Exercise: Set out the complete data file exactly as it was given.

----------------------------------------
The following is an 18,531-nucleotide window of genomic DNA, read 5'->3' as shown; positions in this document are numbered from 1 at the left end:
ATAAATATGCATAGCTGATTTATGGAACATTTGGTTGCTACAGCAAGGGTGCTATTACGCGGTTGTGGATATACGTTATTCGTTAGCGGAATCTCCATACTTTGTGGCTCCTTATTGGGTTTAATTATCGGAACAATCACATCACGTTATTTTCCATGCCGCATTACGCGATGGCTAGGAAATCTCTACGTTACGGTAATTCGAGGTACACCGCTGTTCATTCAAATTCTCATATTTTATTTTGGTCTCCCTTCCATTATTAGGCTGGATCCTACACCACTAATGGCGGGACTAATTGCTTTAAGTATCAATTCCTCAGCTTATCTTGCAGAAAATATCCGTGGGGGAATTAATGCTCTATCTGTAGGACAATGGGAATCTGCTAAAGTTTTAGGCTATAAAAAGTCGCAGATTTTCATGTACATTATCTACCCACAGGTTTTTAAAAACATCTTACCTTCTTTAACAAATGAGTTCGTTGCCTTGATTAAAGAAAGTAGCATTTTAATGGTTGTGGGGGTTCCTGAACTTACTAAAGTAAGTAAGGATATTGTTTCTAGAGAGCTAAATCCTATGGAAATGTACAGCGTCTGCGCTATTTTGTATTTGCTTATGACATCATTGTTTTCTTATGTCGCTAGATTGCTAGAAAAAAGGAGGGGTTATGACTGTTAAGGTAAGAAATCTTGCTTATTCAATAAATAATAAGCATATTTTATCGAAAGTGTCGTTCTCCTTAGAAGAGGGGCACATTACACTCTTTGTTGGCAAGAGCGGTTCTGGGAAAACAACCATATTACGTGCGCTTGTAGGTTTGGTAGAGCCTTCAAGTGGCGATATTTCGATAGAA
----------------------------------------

The following is an 18,531-nucleotide window of genomic DNA, read 5'->3' as shown; positions in this document are numbered from 1 at the left end:
ATAAATATGCATAGCTGATTTATGGAACATTTGGTTGCTACAGCAAGGGTGCTATTACGCGGTTGTGGATATACGTTATTCGTTAGCGGAATCTCCATACTTTGTGGCTCCTTATTGGGTTTAATTATCGGAACAATCACATCACGTTATTTTCCATGCCGCATTACGCGATGGCTAGGAAATCTCTACGTTACGGTAATTCGAGGTACACCGCTGTTCATTCAAATTCTCATATTTTATTTTGGTCTCCCTTCCATTATTAGGCTGGATCCTACACCACTAATGGCGGGACTAATTGCTTTAAGTATCAATTCCTCAGCTTATCTTGCAGAAAATATCCGTGGGGGAATTAATGCTCTATCTGTAGGACAATGGGAATCTGCTAAAGTTTTAGGCTATAAAAAGTCGCAGATTTTCATGTACATTATCTACCCACAGGTTTTTAAAAACATCTTACCTTCTTTAACAAATGAGTTCGTTGCCTTGATTAAAGAAAGTAGCATTTTAATGGTTGTGGGGGTTCCTGAACTTACTAAAGTAAGTAAGGATATTGTTTCTAGAGAGCTAAATCCTATGGAAATGTACAGCGTCTGCGCTATTTTGTATTTGCTTATGACATCATTGTTTTCTTATGTCGCTAGATTGCTAGAAAAAAGGAGGGGTTATGACTGTTAAGGTAAGAAATCTTGCTTATTCAATAAATAATAAGCATATTTTATCGAAAGTGTCGTTCTCCTTAGAAGAGGGGCACATTACACTCTTTGTTGGCAAGAGCGGTTCTGGGAAAACAACCATATTACGTGCGCTTGTAGGTTTGGTAGAGCCTTCAAGTGGCGATATTTCGATAGAA